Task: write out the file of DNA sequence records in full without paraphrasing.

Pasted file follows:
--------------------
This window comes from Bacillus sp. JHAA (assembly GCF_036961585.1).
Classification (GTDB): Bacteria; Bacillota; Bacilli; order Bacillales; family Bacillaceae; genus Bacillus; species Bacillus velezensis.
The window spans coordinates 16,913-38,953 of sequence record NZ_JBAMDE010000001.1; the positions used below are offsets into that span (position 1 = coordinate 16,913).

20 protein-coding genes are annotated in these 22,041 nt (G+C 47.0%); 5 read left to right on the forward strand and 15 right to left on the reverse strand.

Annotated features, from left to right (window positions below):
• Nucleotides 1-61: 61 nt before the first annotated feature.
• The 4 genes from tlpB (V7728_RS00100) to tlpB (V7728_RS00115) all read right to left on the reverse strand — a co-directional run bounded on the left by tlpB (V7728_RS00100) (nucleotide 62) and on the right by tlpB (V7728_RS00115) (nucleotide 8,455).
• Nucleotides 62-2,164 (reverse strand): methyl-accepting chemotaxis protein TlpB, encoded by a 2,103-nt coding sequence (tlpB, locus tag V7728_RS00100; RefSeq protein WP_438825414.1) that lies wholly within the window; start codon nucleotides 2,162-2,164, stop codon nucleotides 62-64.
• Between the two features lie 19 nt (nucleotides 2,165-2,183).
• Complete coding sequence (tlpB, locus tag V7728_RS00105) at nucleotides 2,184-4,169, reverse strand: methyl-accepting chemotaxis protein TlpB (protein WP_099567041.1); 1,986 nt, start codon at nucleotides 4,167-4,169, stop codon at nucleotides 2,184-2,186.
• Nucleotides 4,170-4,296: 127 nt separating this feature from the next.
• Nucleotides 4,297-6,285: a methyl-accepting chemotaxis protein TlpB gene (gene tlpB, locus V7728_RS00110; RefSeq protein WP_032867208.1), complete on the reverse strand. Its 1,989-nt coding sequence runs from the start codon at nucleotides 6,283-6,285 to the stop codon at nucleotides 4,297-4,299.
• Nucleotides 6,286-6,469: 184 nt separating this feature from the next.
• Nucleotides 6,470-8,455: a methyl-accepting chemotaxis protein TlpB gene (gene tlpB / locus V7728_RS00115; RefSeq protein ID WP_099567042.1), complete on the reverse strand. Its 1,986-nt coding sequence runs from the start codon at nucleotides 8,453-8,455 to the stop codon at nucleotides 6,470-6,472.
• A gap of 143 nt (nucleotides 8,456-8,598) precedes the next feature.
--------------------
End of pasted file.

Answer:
This window comes from Bacillus sp. JHAA (assembly GCF_036961585.1).
Classification (GTDB): Bacteria; Bacillota; Bacilli; order Bacillales; family Bacillaceae; genus Bacillus; species Bacillus velezensis.
The window spans coordinates 16,913-38,953 of sequence record NZ_JBAMDE010000001.1; the positions used below are offsets into that span (position 1 = coordinate 16,913).

20 protein-coding genes are annotated in these 22,041 nt (G+C 47.0%); 5 read left to right on the forward strand and 15 right to left on the reverse strand.

Annotated features, from left to right (window positions below):
• Nucleotides 1-61: 61 nt before the first annotated feature.
• The 4 genes from tlpB (V7728_RS00100) to tlpB (V7728_RS00115) all read right to left on the reverse strand — a co-directional run bounded on the left by tlpB (V7728_RS00100) (nucleotide 62) and on the right by tlpB (V7728_RS00115) (nucleotide 8,455).
• Nucleotides 62-2,164 (reverse strand): methyl-accepting chemotaxis protein TlpB, encoded by a 2,103-nt coding sequence (tlpB, locus tag V7728_RS00100; RefSeq protein WP_438825414.1) that lies wholly within the window; start codon nucleotides 2,162-2,164, stop codon nucleotides 62-64.
• Between the two features lie 19 nt (nucleotides 2,165-2,183).
• Complete coding sequence (tlpB, locus tag V7728_RS00105) at nucleotides 2,184-4,169, reverse strand: methyl-accepting chemotaxis protein TlpB (protein WP_099567041.1); 1,986 nt, start codon at nucleotides 4,167-4,169, stop codon at nucleotides 2,184-2,186.
• Nucleotides 4,170-4,296: 127 nt separating this feature from the next.
• Nucleotides 4,297-6,285: a methyl-accepting chemotaxis protein TlpB gene (gene tlpB, locus V7728_RS00110; RefSeq protein WP_032867208.1), complete on the reverse strand. Its 1,989-nt coding sequence runs from the start codon at nucleotides 6,283-6,285 to the stop codon at nucleotides 4,297-4,299.
• Nucleotides 6,286-6,469: 184 nt separating this feature from the next.
• Nucleotides 6,470-8,455: a methyl-accepting chemotaxis protein TlpB gene (gene tlpB / locus V7728_RS00115; RefSeq protein ID WP_099567042.1), complete on the reverse strand. Its 1,986-nt coding sequence runs from the start codon at nucleotides 8,453-8,455 to the stop codon at nucleotides 6,470-6,472.
• A gap of 143 nt (nucleotides 8,456-8,598) precedes the next feature.